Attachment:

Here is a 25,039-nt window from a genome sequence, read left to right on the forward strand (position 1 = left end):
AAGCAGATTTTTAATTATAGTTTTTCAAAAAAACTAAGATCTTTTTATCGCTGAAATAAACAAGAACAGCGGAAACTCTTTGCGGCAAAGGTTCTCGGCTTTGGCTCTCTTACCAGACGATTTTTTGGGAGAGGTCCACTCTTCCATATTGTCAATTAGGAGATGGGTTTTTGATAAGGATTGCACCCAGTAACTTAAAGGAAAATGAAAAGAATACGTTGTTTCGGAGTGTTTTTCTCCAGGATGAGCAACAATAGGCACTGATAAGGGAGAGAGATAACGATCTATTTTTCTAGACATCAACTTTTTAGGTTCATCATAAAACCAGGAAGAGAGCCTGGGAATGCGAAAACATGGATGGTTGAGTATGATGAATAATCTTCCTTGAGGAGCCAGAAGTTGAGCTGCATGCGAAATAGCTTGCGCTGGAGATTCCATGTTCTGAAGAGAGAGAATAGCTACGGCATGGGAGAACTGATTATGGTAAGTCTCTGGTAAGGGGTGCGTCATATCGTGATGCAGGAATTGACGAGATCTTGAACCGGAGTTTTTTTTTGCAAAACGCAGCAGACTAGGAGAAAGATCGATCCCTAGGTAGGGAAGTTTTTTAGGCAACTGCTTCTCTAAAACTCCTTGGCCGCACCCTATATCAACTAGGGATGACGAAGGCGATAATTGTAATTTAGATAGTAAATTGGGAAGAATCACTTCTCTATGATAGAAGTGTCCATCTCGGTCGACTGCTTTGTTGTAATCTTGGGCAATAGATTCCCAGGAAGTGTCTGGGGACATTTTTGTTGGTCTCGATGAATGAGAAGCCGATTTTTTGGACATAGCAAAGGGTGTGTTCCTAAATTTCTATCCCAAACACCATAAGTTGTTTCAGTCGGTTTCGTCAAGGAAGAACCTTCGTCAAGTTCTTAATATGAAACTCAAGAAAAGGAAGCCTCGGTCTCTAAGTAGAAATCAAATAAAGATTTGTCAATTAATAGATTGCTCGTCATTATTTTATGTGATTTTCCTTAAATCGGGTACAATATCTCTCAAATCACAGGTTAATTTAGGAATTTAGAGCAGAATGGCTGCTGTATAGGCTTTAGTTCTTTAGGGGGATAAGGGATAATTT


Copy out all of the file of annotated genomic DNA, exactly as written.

Here is a 25,039-nt window from a genome sequence, read left to right on the forward strand (position 1 = left end):
AAGCAGATTTTTAATTATAGTTTTTCAAAAAAACTAAGATCTTTTTATCGCTGAAATAAACAAGAACAGCGGAAACTCTTTGCGGCAAAGGTTCTCGGCTTTGGCTCTCTTACCAGACGATTTTTTGGGAGAGGTCCACTCTTCCATATTGTCAATTAGGAGATGGGTTTTTGATAAGGATTGCACCCAGTAACTTAAAGGAAAATGAAAAGAATACGTTGTTTCGGAGTGTTTTTCTCCAGGATGAGCAACAATAGGCACTGATAAGGGAGAGAGATAACGATCTATTTTTCTAGACATCAACTTTTTAGGTTCATCATAAAACCAGGAAGAGAGCCTGGGAATGCGAAAACATGGATGGTTGAGTATGATGAATAATCTTCCTTGAGGAGCCAGAAGTTGAGCTGCATGCGAAATAGCTTGCGCTGGAGATTCCATGTTCTGAAGAGAGAGAATAGCTACGGCATGGGAGAACTGATTATGGTAAGTCTCTGGTAAGGGGTGCGTCATATCGTGATGCAGGAATTGACGAGATCTTGAACCGGAGTTTTTTTTTGCAAAACGCAGCAGACTAGGAGAAAGATCGATCCCTAGGTAGGGAAGTTTTTTAGGCAACTGCTTCTCTAAAACTCCTTGGCCGCACCCTATATCAACTAGGGATGACGAAGGCGATAATTGTAATTTAGATAGTAAATTGGGAAGAATCACTTCTCTATGATAGAAGTGTCCATCTCGGTCGACTGCTTTGTTGTAATCTTGGGCAATAGATTCCCAGGAAGTGTCTGGGGACATTTTTGTTGGTCTCGATGAATGAGAAGCCGATTTTTTGGACATAGCAAAGGGTGTGTTCCTAAATTTCTATCCCAAACACCATAAGTTGTTTCAGTCGGTTTCGTCAAGGAAGAACCTTCGTCAAGTTCTTAATATGAAACTCAAGAAAAGGAAGCCTCGGTCTCTAAGTAGAAATCAAATAAAGATTTGTCAATTAATAGATTGCTCGTCATTATTTTATGTGATTTTCCTTAAATCGGGTACAATATCTCTCAAATCACAGGTTAATTTAGGAATTTAGAGCAGAATGGCTGCTGTATAGGCTTTAGTTCTTTAGGGGGATAAGGGATAATTT